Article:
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The Action 52 cartridge for the NES, which bundled together 52 “new and original” games back in the early 1990s, may have stunk — but this isn’t stopping a crew of developers from updating the idea nearly 30 years later. Mossmouth Games, the developer responsible for the tough platformer Spelunky, is planning to release UFO 50 next year. This modern compilation features 50 “new and original” games that all feature a retro 8-bit style. But unlike the Action 52, you will probably find some quality here.

Mossmouth is publishing UFO 50, and everyone on the development team is working on two or more of the games. Spelunky found success on PC with more than 650,000 copies sold on Steam alone (it’s also on other platforms, such as the PlayStation 4). That comes after the game debuted to much acclaim on the Xbox 360. Downwell, a platforming shooter from developer Moppin (who is working on UFO 50), has sold 200,000 copies on Steam. Downwell, which was one of our favorite mobile games of 2015, sold tens of thousands of copies on iOS and Android as well.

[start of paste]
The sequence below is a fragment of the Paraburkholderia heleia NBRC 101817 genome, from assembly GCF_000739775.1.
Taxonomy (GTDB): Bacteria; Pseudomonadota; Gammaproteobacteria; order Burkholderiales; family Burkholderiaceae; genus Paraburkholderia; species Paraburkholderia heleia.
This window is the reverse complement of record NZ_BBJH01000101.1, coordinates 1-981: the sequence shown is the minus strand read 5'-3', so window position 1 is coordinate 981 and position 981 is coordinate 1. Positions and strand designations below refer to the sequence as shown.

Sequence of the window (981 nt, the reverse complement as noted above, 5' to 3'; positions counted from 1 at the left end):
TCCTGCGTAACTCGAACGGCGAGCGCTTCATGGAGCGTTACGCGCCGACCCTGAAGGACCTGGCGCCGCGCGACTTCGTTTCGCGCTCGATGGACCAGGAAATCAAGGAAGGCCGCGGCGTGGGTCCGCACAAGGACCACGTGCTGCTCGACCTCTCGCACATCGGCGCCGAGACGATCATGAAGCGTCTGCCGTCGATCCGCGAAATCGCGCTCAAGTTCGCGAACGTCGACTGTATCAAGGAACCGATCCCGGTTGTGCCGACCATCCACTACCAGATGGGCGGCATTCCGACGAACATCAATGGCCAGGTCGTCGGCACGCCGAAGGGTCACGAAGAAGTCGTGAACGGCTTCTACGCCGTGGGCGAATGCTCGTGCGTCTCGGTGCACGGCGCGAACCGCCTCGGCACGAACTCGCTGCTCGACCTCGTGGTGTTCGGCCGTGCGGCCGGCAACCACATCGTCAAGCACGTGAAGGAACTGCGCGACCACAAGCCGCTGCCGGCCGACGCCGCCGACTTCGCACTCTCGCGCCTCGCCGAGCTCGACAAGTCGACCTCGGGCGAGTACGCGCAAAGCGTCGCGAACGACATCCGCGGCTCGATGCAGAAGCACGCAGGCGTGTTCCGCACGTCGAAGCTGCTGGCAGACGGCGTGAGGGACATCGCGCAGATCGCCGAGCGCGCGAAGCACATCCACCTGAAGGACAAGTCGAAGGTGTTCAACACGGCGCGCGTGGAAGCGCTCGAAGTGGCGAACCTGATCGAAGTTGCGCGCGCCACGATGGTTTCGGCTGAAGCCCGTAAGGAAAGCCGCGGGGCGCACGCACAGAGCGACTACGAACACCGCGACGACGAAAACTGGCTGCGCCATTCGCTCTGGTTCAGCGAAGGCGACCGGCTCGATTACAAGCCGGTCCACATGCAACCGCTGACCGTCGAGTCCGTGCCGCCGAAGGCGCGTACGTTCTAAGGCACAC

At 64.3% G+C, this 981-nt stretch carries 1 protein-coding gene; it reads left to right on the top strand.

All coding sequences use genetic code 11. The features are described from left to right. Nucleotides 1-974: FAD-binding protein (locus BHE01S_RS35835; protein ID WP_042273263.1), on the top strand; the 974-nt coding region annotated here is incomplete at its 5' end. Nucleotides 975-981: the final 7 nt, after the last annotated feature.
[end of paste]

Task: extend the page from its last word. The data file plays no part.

UFO 50 will cover genres such as shooters, platformers, puzzlers, and sports. Many will also include cooperative or competitive multiplayer. It will hit PC in 2018, but you can expect on other platforms soon after. Mossmouth hasn’t announced a price, but it is telling fans to expect a significant amount of content. It’s not a minigame collection.

“In general, the games are slightly smaller than commercial 8-bit titles from the ’80s,” the development team wrote in a blog post. “But rest assured that they are full games and not microgames or minigames. Completing the entire collection could easily take over a hundred hours.”

But beyond the length of the compilation, UFO 50 is exciting because of the concept that the developers are promising to adhere to.

“The story of UFO 50 is that the games were all created in the ’80s by a fictional company that was obscure but ahead of its time,” the studio explained. “They’re all connected by a unique 32-color palette and other restrictions we decided on to make them feel more authentic.”

We’ve seen those kinds of artificial limitations lead to excellent results previously with games like Shovel Knight. While taking some liberties, developer Yacht Club Games tried to build Shovel Knight as if it were going to launch on the Nintendo Entertainment System. If anything in UFO 50 is as fun as Shovel Knight, I must have it — hopefully it doesn’t cost $200 like Action 52 did when it first debuted (“less than $4 per game!”).


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